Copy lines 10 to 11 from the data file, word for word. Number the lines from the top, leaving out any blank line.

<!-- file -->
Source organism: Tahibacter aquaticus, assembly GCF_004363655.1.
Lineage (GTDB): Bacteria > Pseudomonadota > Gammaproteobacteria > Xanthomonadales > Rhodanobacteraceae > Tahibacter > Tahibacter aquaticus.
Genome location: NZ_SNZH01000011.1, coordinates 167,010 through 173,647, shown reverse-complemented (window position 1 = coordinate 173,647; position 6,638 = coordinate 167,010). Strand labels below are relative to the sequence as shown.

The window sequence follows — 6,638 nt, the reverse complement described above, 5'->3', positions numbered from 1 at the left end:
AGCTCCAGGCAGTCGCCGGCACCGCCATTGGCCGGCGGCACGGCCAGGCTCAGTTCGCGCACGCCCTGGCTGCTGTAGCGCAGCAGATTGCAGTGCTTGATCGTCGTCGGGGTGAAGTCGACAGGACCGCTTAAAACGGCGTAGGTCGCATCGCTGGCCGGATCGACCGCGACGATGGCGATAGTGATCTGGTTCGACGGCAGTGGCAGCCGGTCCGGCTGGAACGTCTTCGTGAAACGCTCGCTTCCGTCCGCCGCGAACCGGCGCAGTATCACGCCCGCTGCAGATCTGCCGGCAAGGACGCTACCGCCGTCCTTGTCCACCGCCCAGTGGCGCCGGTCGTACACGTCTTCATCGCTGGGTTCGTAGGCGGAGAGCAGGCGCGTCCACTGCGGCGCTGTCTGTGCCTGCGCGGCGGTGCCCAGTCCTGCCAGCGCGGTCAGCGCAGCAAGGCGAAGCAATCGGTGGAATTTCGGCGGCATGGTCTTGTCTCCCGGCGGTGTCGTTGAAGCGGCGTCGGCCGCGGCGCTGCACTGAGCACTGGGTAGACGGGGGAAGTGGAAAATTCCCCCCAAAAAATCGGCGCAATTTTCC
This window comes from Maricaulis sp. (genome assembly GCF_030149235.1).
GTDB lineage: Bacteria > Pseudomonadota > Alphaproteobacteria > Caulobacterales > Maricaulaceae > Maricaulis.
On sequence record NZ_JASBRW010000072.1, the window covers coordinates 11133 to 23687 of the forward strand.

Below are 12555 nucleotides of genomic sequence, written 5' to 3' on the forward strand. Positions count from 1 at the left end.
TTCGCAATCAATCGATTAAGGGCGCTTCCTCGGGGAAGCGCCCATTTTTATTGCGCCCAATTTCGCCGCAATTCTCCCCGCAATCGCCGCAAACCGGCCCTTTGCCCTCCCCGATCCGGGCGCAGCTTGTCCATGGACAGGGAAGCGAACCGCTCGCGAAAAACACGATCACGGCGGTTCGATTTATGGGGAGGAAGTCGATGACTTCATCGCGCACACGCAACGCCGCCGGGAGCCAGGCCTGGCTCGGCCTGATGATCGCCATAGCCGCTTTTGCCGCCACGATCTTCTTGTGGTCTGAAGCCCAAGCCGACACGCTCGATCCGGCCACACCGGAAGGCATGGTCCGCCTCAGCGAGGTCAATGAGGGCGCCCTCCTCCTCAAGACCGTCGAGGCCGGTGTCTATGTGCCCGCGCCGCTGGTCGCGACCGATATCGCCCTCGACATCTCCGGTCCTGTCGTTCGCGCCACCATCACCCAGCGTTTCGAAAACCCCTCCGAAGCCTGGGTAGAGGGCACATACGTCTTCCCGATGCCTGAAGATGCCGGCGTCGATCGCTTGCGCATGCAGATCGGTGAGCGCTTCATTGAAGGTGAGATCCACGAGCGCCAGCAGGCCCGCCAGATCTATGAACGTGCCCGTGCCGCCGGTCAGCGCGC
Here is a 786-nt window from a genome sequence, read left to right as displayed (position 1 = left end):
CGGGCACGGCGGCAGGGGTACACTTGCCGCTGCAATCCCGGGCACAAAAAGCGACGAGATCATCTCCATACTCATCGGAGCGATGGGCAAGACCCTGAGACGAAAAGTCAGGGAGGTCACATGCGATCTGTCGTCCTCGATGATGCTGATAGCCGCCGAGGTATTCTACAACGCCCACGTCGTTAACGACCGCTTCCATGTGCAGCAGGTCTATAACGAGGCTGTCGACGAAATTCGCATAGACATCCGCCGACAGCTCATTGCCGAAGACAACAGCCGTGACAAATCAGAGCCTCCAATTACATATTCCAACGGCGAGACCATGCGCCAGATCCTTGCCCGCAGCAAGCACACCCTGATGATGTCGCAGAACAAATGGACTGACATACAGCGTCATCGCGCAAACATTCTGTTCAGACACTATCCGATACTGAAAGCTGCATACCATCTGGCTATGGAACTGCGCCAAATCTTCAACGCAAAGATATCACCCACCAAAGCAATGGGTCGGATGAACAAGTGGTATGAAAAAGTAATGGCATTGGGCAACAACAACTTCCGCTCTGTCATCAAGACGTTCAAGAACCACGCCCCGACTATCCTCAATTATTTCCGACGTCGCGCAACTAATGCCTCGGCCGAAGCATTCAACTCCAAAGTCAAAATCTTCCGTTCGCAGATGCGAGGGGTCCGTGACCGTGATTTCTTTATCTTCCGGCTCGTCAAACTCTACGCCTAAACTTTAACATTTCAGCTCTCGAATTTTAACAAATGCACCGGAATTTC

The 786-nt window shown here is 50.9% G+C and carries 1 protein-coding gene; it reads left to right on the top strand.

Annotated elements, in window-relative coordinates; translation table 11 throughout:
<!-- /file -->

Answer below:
TTCGCAATCAATCGATTAAGGGCGCTTCCTCGGGGAAGCGCCCATTTTTATTGCGCCCAATTTCGCCGCAATTCTCCCCGCAATCGCCGCAAACCGGCCCTTTGCCCTCCCCGATCCGGGCGCAGCTTGTCCATGGACAGGGAAGCGAACCGCTCGCGAAAAACACGATCACGGCGGTTCGATTTATGGGGAGGAAGTCGATGACTTCATCGCGCACACGCAACGCCGCCGGGAGCCAGGCCTGGCTCGGCCTGATGATCGCCATAGCCGCTTTTGCCGCCACGATCTTCTTGTGGTCTGAAGCCCAAGCCGACACGCTCGATCCGGCCACACCGGAAGGCATGGTCCGCCTCAGCGAGGTCAATGAGGGCGCCCTCCTCCTCAAGACCGTCGAGGCCGGTGTCTATGTGCCCGCGCCGCTGGTCGCGACCGATATCGCCCTCGACATCTCCGGTCCTGTCGTTCGCGCCACCATCACCCAGCGTTTCGAAAACCCCTCCGAAGCCTGGGTAGAGGGCACATACGTCTTCCCGATGCCTGAAGATGCCGGCGTCGATCGCTTGCGCATGCAGATCGGTGAGCGCTTCATTGAAGGTGAGATCCACGAGCGCCAGCAGGCCCGCCAGATCTATGAACGTGCCCGTGCCGCCGGTCAGCGCGC
Here is a 786-nt window from a genome sequence, read left to right as displayed (position 1 = left end):